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Avoiding that problem and future recalls requires a system that can connect to quality functions, such as corrective and preventive action (CAPA). A truly connected platform lets quality personnel see the problem, update the associated procedures, and automatically send out training tasks to manufacturing personnel. This avoids having the same problem cause recalls multiple times, and using a digital system ensures that everyone who needs to know about the update is trained. Implementing the system across multiple sites brings the biggest benefit to make sure the entire company is on the same page.

Fully taking advantage of these solutions requires a move to the cloud, which most pharmaceutical companies have been slow to adopt. One of the biggest concerns that companies have is that their data will be less secure in the cloud. In reality, it is more secure. Software as a service (SaaS) companies have more IT resources dedicated to protecting the data and more frequent updates mean that any possible security problems are fixed sooner than they would be with an on-premise solution. Data needed for a recall are better protected by a constantly vigilant vendor team as opposed to an in-house one that can only tackle security on an ad hoc basis.2 

What the future holds 

DSCSA is about more than just recalls, although anything that increases the security of the supply chain should lead to fewer, less costly recalls. The FDA’s vision for the future will provide complete visibility and assumes that a level of interoperability will be possible that currently isn’t. The goal of these initiatives is to protect patients from suspect and illegitimate drugs that enter the supply chain. Since the Act was enacted in 2013, the FDA’s been busy with developing regulations, holding public meetings and getting feedback from the industry. Most recently, distributors are working to comply with the requirement to verify saleable returned drug products.

In the next few years, the focus will shift to the aforementioned interoperable system. The FDA is currently working on guidance for the interoperable data exchange and regulations for an enhanced drug distribution security system. Pharmaceutical manufacturers have a little breathing room in this area since they aren’t expected to start implementation until late 2021 and the deadline isn’t until 2024. At that point, this technology will have done more than just securing the supply chain. Additional benefits mentioned by former FDA Commissioner Scott Gottlieb include:

  • The use of predictive analytics to reduce health care fraud, waste and abuse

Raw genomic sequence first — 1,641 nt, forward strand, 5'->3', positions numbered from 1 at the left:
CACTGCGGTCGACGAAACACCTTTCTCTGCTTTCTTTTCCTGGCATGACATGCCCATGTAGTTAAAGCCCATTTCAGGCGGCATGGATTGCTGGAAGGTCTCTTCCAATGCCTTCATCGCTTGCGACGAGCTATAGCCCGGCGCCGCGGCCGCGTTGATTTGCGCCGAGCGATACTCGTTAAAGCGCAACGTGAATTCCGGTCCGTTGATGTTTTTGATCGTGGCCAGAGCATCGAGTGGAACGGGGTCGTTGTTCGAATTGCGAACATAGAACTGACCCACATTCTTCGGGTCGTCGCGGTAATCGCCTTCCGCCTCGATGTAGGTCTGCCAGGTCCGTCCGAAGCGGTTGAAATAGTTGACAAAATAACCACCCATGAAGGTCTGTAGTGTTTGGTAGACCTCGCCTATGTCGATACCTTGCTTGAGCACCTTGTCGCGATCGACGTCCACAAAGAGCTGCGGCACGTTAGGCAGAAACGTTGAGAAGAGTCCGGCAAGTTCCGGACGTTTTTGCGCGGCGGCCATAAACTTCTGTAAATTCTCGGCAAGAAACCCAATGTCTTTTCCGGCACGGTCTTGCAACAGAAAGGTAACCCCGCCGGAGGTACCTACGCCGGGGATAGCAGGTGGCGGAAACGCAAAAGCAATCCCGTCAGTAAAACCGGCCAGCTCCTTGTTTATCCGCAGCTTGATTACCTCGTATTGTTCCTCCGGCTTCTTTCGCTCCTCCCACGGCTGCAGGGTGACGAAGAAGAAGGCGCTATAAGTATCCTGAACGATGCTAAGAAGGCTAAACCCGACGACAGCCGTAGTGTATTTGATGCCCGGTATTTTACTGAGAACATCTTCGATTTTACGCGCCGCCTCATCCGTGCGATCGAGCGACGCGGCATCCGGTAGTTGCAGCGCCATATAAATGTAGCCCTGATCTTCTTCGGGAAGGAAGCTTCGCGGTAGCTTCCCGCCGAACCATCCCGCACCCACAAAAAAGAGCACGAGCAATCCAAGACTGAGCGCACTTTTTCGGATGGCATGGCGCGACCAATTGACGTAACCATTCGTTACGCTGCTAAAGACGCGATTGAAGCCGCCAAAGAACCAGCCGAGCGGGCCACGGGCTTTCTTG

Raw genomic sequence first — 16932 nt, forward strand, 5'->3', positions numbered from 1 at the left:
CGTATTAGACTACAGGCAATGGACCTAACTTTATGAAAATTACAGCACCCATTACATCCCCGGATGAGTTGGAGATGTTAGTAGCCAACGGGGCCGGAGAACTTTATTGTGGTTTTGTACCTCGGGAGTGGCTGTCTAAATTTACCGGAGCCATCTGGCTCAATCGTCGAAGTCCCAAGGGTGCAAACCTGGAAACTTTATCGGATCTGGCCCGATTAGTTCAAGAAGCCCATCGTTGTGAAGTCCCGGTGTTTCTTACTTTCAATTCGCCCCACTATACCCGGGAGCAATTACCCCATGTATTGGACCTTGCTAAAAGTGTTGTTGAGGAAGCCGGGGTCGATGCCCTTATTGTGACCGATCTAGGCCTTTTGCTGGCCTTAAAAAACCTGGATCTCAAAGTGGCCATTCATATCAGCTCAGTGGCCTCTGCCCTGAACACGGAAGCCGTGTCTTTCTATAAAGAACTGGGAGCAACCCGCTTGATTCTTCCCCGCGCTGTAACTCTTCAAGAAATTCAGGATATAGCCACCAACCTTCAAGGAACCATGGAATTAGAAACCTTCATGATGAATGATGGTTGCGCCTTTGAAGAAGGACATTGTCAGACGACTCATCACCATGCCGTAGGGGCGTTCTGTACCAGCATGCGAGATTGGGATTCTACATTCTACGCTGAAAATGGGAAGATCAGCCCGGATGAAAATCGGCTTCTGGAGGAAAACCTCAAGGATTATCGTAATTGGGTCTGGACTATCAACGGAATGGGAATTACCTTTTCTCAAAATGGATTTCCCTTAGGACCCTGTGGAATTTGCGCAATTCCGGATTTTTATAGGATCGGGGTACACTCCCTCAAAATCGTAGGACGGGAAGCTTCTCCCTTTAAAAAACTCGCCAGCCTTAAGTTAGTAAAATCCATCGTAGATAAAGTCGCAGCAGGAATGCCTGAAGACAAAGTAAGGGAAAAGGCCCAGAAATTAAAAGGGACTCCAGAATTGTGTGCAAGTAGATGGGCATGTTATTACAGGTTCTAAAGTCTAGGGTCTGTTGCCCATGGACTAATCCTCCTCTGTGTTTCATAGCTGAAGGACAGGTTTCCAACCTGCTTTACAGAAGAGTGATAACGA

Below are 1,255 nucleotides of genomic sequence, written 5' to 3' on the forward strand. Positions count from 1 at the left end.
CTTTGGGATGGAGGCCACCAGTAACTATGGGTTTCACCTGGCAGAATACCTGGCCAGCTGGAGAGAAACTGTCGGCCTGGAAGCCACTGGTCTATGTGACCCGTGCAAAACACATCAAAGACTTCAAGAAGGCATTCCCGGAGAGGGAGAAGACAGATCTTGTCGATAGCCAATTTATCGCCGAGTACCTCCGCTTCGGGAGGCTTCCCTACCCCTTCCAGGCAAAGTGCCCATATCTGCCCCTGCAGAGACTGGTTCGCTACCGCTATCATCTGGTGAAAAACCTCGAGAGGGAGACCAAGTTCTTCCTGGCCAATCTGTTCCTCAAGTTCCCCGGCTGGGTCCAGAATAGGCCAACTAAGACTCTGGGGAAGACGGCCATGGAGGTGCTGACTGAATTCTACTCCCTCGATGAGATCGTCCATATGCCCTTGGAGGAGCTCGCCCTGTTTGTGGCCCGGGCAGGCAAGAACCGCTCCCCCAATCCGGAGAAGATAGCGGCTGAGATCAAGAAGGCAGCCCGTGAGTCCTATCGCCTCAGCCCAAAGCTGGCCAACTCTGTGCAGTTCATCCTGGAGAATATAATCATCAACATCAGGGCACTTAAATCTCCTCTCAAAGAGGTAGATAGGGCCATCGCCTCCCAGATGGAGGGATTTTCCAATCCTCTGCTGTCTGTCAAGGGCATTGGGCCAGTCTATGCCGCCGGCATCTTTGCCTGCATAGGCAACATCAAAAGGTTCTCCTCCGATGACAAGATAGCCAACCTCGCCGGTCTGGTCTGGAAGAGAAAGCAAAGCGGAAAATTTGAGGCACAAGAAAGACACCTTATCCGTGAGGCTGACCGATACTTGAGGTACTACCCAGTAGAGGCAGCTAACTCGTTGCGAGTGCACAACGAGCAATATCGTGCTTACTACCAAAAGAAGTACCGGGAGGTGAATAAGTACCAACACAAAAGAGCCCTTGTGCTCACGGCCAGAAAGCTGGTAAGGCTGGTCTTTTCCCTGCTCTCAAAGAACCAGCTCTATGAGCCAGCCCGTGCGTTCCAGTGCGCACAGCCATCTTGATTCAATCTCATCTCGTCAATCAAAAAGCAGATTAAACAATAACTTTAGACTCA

• Avoidance of costly or dangerous supply disruptions
  • Support innovative manufacturing and distribution technologies in an era of precision medicine3 

Those are important benefits, but there’s still a large gap between where we are and where the FDA wants the industry to be. Fortunately, the FDA is listening to industry feedback and is willing to adjust its timelines accordingly. The aforementioned distributor requirement was meant to go into effect on Nov. 27, 2019, but due to industry concerns the agency stated it will not take action against noncompliant distributors until Nov. 27, 2020. The process of ensuring that the pharmaceuticals that reach the public are safe shouldn’t interfere with getting those drugs to the public. 

How do we get there? 

We already have some of the technology — or are beginning to explore the technology — necessary to make this a reality, including automation and sensors. Robotics and radio-frequency identification (RFID) are already being used to improve productivity and lower operating costs. The benefits of RFID are usually tied to retail, but pharma can benefit as well. RFID can be used to prevent counterfeiting, manage expiration dates and track raw materials. Since some drugs are temperature sensitive, RFID can also be used to constantly ensure the temperate falls within acceptable parameters. 

One of the biggest players in the new supply chain is blockchain technology. Blockchain is an unalterable online ledger that can be used to grant authorized access to a single source of truth in tracking a product. In theory, pharmaceutical manufacturers could “identify counterfeit materials, malfunctions, or environmental breakdowns, and can validate that materials or components have not been tampered with or subject to adverse environmental conditions.”4 Pharmaceutical companies are working to make this a reality, but it’s already been accomplished in the food industry where one company gives customers such detailed information that they know the name of the chicken that laid the eggs they’re buying. The same can eventually be a reality for the pharmaceutical industry.

Besides complete visibility into the actual supply chain, a virtual supply chain can also be helpful. These virtual supply chains, known as digital twins, offer simulations of a pharmaceutical manufacturer’s supply chain. Digital twins are formed and run on the use of Internet of Things (IoT), sensors, artificial intelligence (AI), machine learning, augmented reality and cognitive data analytics. Most experts expect digital twins to provide insights into market demand, supply chain capacity and how to maximize efficiency, among other things. For fulfilling the FDA’s plan, digital twins can also be used to detect and avoid potential problems, such as security risks.5

From start to finish

Recalls are the bane of pharma. They’re expensive, injure the company’s reputation and take time — a lot of it. The key to beating recalls is digitizing, specifically with a system that connects the entire supply chain. Highly regulated industries have traditionally lagged behind others when it comes to adapting technology and processes, but now’s the time to catch up. The interoperable supply chain system doesn’t yet exist, but there are software solutions that provide similar visibility into the manufacturing process and expedite recalls. Complying with DSCSA means taking small digital steps now so that when 2023 hits and that interoperable system is up and running, pharma can keep up. 

References
1. Fox, Brian, Paley, Amit, Prevost, Michelle and Subramanian, Nisha, “Closing the digital gap in pharma.” November 2016. 
2. Jardine, James, “10 Ways Cloud Technology Is Reversing a Pharma Trend.” July 2, 2019. 
3. Gottlieb, Scott, “Remarks on Enhancing Drug Distribution Security.” February 28, 2019. 
4. Close, Karalee, Serazin, Emily, et al., “A Prescription for Blockchain in Health Care.” April 20, 2019. 
5. Dayal, Sudeep and Sherman, Richard, “Digital Twins: Through the Supply-Chain Looking Glass.” July 18, 2019.